When I started quilting, I would go to the store and only buy enough fabric to make a quilt and have maybe 1/4 yard left over.  I would only make one quilt at a time.  That changed over the years when I wanted to try my hand at art quilts.  Art quilts take a color palette of fabric, so I started to collect many colors for my palette and before I knew it, I had a fabric stash.

I've had three quilts accepted into the Paducah quilt show.  The first one was Friendship Cabins, made in 1996 for my friend Janet Stubblefield; the second was a Storm at Sea quilt made in 2000 for my nephew Brad Jarvinen's wedding gift; and the third was My Blue Flowerbed quilt made in 2003 just for me.  The first and third will be displayed at our show.  All of the quilts that went to Paducah were hand pieced or hand appliquéd, and hand quilted.  Each one took me about three years to complete.

I have been in three rounds of friendship block exchanges.  That is where I have learned the most about quilting and designing quilts.  With each quilt that I make, I learn a new trick or make a mistake that I will never do again.  Quilting is a learning process.

Saturday, April 8, 2017

Friendship Blocks

Every few years, Pioneer Quilters decide to do a friendship block exchange.  Each participant selects a block she'd like to have made for her by the others, and commits to make a block of their choice for each of them. 

The person whose month it is selects her block size and theme or pattern.  She can choose to provide all, some or none of the fabric.  She gives written  instructions and anything else the participants might need.  Sometimes there's a sample block we can look at.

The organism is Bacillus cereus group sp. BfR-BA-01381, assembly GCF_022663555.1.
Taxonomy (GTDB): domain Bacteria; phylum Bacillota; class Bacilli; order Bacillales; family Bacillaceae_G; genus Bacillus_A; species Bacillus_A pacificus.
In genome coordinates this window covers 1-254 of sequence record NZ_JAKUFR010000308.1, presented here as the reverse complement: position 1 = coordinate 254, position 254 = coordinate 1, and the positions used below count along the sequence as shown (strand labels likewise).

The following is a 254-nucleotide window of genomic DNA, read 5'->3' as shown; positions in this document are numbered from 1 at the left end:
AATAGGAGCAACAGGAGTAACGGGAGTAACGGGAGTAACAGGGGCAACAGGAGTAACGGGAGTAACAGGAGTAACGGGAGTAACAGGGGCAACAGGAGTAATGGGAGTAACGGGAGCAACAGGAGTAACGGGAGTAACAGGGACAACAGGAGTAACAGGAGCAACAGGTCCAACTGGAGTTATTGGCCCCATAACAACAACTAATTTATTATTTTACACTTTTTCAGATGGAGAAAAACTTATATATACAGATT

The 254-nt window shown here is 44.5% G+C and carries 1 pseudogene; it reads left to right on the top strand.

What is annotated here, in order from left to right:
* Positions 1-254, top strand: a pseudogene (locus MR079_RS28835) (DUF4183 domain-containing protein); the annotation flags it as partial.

Last spring and summer, members began talking about starting another friendship block exchange.  "It's time," one longtime member told me, when "we have forgotten how hard or stressful the last one was."  Participation is totally optional.  This round, 20 people are signed up, roughly half of our group.  What an adventure--each month is something different,  sometimes stretching our creativity and/or skill level.  It's so fun to see the completed blocks as they are brought in.  And they do trickle in at times, because, well, life is like that.  

Here are some blocks from the first months of our current exchange, which started in September:

Jeanne's tulips:
This block was one of our raffle blocks a few years ago.  Look at the April 20, 2015 blog entry about raffle blocks to see one interesting way of setting them.

Ann's pomegranates:

Robin's crazy quilt:

Block detail

Carol's Mariner's Compass:

Wanda's Celtic:

Caren's Prince's Feathers:

Blocks for Denise show us what snow people do when we're not watching.  On the right, you get a glimpse of some of the 49 Dresden Plate blocks that we're raffling off during the show.  

Here are photos of several of our quilts made from friendship blocks in previous exchanges:

 I asked our group to share any photos they might have of Friendship Block quilts from the past.  I'm delighted to say that four organized women came forward and showed me photos of many quilts, blocks and instructions from previous exchanges, going back decades.  Thank you Louise, Carol, Joyce and Ann!  What fun it's been to see this piece of Pioneer Quilters' history.